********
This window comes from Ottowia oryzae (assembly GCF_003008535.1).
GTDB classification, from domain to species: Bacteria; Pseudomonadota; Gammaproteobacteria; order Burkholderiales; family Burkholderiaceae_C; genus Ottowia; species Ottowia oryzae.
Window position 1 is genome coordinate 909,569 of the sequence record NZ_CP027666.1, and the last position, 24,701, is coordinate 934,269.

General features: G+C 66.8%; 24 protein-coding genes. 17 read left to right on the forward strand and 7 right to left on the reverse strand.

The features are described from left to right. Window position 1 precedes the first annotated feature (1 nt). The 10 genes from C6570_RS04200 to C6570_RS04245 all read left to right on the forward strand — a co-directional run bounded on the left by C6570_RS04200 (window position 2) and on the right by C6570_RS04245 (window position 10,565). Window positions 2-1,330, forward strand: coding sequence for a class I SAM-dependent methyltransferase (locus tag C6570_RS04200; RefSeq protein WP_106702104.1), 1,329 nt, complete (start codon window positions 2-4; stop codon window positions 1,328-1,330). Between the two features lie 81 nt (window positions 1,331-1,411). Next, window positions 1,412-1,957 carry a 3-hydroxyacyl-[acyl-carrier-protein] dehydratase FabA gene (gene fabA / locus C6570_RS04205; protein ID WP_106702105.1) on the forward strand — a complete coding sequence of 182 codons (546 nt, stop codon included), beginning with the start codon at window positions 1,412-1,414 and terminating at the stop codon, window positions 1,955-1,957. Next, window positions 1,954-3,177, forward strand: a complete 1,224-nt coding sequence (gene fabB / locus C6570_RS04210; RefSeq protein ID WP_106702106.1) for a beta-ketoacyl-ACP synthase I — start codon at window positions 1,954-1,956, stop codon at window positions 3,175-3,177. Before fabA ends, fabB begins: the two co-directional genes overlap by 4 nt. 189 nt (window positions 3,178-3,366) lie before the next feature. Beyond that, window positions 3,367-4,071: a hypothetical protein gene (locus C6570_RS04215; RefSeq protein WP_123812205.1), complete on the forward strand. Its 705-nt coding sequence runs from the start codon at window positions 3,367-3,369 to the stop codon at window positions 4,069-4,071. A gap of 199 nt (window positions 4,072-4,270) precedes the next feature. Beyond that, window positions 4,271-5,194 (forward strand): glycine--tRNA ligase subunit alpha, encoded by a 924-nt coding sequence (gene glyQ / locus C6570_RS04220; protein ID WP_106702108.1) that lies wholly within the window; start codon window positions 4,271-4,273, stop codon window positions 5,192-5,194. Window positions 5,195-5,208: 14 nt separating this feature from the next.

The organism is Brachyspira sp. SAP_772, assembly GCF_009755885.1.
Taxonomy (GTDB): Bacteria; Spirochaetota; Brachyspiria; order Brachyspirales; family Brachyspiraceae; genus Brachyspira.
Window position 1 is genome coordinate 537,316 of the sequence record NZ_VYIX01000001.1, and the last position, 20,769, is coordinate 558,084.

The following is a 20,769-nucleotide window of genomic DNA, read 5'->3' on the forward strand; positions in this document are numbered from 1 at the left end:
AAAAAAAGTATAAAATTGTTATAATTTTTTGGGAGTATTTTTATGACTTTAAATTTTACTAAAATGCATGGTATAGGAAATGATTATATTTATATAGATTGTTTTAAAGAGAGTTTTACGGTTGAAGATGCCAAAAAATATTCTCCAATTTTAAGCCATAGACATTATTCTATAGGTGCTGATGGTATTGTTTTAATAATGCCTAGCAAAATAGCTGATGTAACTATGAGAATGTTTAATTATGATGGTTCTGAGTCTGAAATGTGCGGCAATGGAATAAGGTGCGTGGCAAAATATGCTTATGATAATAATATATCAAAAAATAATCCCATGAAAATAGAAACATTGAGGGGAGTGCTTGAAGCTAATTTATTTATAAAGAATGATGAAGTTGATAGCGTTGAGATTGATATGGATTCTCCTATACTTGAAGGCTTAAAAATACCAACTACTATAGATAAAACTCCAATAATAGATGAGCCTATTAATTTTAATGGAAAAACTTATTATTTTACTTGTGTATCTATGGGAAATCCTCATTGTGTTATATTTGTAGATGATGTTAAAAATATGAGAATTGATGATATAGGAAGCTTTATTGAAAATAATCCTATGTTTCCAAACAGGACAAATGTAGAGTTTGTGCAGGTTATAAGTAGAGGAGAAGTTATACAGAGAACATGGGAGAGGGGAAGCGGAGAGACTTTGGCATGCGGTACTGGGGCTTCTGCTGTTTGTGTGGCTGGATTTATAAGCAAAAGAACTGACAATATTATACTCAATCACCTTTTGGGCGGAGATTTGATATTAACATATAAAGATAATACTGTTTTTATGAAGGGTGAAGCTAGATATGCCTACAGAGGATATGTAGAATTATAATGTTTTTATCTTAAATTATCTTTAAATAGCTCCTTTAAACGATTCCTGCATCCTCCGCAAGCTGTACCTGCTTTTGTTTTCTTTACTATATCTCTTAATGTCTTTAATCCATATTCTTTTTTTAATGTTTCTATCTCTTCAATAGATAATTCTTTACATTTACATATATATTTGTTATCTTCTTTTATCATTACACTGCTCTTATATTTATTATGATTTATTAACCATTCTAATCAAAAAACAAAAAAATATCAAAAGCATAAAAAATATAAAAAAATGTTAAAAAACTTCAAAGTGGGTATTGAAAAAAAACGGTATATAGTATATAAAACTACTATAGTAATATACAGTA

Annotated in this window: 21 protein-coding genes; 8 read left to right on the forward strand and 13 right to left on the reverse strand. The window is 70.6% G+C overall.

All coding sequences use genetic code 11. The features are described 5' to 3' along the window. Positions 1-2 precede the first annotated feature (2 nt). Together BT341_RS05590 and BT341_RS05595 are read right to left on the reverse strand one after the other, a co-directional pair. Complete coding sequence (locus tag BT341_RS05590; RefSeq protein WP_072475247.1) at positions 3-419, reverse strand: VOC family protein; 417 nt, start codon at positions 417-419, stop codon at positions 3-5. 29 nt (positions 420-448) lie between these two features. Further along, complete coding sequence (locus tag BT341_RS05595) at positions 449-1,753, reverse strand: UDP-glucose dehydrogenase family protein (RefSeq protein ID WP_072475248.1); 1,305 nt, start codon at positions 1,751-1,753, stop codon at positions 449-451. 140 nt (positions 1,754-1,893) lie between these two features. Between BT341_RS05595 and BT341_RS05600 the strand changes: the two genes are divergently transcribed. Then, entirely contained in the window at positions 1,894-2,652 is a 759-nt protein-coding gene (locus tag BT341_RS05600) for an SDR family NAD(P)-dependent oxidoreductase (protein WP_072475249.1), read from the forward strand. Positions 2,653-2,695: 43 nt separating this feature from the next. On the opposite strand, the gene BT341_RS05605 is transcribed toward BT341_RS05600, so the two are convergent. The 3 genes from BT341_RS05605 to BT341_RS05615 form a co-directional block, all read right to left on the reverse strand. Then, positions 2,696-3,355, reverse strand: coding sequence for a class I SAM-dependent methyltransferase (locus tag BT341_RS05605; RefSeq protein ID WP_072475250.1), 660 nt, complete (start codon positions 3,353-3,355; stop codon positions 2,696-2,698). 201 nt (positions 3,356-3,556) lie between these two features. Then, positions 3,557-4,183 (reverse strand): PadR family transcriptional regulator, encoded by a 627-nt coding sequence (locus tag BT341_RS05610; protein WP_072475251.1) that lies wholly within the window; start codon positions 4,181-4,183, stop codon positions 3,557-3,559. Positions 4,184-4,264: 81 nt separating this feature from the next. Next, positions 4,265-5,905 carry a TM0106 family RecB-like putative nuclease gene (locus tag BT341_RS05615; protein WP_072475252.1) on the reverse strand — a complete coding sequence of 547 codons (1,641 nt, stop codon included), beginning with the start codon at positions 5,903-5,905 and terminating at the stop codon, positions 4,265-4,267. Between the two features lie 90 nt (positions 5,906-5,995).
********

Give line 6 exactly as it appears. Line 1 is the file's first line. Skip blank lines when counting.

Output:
The organism is Brachyspira sp. SAP_772, assembly GCF_009755885.1.